Like other counties in the region, Seneca has seen declines in mortality rates since 2000. Seneca County residents had declines in mortality rates from heart disease (43%), cancer (56%), chronic lower respiratory disease (8%), and stroke (36%). Seneca’s mortality rate from cancer declined more than any other county in the region.
Seneca County has experienced an increase in the number of reported cases of chlamydia infections, in line with regional and state trends. In 2012, Seneca had 100 cases, up from 39 in 2001. Despite a 10% decrease since 2001, Seneca had the highest rate for mental health clinic visits in the region at 8.6 per 1,000 residents, compared to 6.7 in the region and 6.3 in the state.
A rural county, Seneca County had the lowest rate in our region of doctors per 10,000 residents at 6 in 2010. This was substantially less than the regional rate (28) and state rate (35).
Homes in Seneca County have largely retained their value, with the median value decreasing just 1% since 2000. In 2008-12, Seneca had a median home value of about $92,800 — lower than the national figure ($181,400) and much lower than the state ($295,300).
In 2008-12, the homeownership rate in Seneca was 75%, an increase of just one point from 2000. This rate was higher than the region (69%), state (54%) and nation (66%).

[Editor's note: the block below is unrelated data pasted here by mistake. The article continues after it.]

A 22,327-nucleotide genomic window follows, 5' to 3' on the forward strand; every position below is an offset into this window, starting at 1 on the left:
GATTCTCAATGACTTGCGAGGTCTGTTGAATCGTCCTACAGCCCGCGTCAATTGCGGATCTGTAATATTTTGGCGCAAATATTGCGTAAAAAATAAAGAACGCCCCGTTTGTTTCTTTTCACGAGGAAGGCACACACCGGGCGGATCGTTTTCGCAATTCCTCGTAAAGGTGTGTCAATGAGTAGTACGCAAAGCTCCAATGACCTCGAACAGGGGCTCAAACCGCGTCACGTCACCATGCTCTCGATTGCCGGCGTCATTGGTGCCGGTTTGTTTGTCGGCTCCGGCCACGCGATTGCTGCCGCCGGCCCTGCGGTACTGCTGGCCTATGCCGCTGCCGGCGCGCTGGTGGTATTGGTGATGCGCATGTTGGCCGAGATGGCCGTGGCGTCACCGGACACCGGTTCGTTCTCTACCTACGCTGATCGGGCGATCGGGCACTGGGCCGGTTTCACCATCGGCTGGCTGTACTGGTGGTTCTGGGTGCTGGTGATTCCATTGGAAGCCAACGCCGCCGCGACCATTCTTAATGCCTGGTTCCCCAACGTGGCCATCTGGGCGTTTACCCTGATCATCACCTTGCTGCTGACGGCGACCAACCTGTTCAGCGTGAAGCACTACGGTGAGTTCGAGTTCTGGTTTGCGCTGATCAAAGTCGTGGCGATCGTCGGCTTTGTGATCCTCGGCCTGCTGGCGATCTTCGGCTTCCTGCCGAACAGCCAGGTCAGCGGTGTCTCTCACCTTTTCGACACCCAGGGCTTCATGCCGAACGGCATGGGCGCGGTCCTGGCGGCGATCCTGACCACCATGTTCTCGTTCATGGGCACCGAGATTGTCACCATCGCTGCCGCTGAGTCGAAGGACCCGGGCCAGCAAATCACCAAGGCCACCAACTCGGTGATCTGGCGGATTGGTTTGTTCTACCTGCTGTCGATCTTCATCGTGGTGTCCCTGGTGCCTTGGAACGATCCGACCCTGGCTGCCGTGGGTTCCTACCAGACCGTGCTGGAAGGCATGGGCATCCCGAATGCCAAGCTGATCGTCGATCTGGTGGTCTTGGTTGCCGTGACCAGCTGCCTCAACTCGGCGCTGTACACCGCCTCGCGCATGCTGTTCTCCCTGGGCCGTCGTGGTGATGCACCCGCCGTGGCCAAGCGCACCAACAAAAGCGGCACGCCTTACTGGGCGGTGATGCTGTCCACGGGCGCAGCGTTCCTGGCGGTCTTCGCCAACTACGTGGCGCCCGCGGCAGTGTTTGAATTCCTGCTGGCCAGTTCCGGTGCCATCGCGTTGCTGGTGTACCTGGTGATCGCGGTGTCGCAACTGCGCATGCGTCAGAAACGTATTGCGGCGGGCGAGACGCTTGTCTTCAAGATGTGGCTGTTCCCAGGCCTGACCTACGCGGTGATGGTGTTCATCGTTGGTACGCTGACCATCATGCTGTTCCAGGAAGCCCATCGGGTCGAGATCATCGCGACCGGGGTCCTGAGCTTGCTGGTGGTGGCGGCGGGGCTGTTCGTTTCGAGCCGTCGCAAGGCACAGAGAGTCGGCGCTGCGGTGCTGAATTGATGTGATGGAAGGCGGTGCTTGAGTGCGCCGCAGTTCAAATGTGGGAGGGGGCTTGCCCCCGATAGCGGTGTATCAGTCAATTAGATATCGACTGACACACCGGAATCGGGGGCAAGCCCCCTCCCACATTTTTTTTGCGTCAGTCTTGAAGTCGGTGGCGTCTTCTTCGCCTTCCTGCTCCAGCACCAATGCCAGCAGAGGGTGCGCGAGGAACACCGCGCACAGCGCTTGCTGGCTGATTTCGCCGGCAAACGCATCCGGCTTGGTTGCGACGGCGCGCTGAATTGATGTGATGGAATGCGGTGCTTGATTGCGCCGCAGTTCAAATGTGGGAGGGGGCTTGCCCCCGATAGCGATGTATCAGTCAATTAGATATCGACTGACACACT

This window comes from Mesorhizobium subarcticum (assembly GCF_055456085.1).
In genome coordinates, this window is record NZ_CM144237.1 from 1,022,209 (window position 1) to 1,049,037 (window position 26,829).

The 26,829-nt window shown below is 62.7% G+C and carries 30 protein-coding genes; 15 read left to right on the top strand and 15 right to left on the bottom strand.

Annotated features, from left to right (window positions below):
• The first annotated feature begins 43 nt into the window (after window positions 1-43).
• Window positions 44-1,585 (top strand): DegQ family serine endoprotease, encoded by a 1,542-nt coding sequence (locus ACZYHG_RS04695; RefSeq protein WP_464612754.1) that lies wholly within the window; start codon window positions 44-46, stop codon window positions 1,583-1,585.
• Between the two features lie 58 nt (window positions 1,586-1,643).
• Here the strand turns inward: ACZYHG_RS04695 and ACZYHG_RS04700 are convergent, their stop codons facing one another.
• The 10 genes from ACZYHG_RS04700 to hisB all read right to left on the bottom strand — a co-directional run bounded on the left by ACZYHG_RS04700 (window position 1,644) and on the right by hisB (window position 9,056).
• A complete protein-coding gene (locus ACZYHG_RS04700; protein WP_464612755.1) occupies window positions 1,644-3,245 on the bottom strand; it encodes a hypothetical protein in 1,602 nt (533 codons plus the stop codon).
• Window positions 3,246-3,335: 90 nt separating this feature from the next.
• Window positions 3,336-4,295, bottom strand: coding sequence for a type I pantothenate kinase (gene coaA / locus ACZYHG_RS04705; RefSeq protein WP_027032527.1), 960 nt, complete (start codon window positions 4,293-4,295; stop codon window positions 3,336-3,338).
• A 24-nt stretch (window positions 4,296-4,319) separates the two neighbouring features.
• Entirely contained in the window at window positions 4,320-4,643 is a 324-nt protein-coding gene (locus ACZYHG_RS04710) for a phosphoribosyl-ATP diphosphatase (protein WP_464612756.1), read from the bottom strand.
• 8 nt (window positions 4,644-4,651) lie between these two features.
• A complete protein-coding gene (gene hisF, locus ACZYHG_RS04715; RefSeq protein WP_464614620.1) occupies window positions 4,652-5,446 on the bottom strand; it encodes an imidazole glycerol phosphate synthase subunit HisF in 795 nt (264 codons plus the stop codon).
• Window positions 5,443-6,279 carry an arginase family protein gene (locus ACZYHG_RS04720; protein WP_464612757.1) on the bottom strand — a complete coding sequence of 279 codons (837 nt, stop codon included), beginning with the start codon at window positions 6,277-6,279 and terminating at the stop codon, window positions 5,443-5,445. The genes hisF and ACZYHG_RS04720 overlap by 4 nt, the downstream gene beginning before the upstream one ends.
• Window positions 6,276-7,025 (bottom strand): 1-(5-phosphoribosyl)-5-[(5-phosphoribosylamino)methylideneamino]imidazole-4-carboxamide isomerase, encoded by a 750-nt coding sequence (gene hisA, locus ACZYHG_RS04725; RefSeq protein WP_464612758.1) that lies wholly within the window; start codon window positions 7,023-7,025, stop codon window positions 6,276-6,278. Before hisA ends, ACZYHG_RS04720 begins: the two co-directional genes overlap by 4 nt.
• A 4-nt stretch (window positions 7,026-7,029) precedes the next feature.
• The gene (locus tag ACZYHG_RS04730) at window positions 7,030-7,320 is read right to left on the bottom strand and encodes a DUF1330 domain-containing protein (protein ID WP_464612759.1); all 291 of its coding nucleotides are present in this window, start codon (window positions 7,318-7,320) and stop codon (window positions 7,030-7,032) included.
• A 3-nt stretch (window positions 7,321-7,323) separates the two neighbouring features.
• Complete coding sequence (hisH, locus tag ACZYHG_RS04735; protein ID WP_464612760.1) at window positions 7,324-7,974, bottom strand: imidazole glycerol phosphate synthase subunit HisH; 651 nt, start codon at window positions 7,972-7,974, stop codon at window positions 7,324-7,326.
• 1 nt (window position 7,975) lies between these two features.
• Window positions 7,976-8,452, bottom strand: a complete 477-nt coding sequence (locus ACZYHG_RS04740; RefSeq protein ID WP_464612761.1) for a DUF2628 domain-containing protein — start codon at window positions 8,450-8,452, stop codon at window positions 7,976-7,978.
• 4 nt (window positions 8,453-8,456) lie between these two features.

Seneca is affordable for both home owners and renters. Rent consumed about 30% of median household income in 2008-12, on par with the threshold for affordability. The ratio of median home value to income increased slightly to 1.62, but remained below the level of 2 or 3 considered affordable.
Crime rates mostly declined in Seneca County over the decade. Seneca saw decreases in serious crimes (3%), property crime (6%), and other reported crimes (36%). However, from 2000 to 2012, the number of violent crimes (a subset of serious crimes) per 10,000 residents nearly doubled.
Similar to declines in the state and region, Persons in Need of Supervision (PINS) petitions in Seneca decreased substantially since 2000, from 30 in 2000 to 5 in 2012. The number of juvenile delinquency intakes in Seneca also decreased from 2000 to 2012 by nearly 60%.
Incidences of fire decreased slightly throughout the decade. From 2001 to 2012, Seneca’s rate of fires per 10,000 residents decreased by 12% to 70, down from a peak of 72 in 2008. In 2012, the rate was above the rate of the region and surrounding counties and second only to Wyoming County.
Note: Data research and analysis completed by the Center for Governmental Research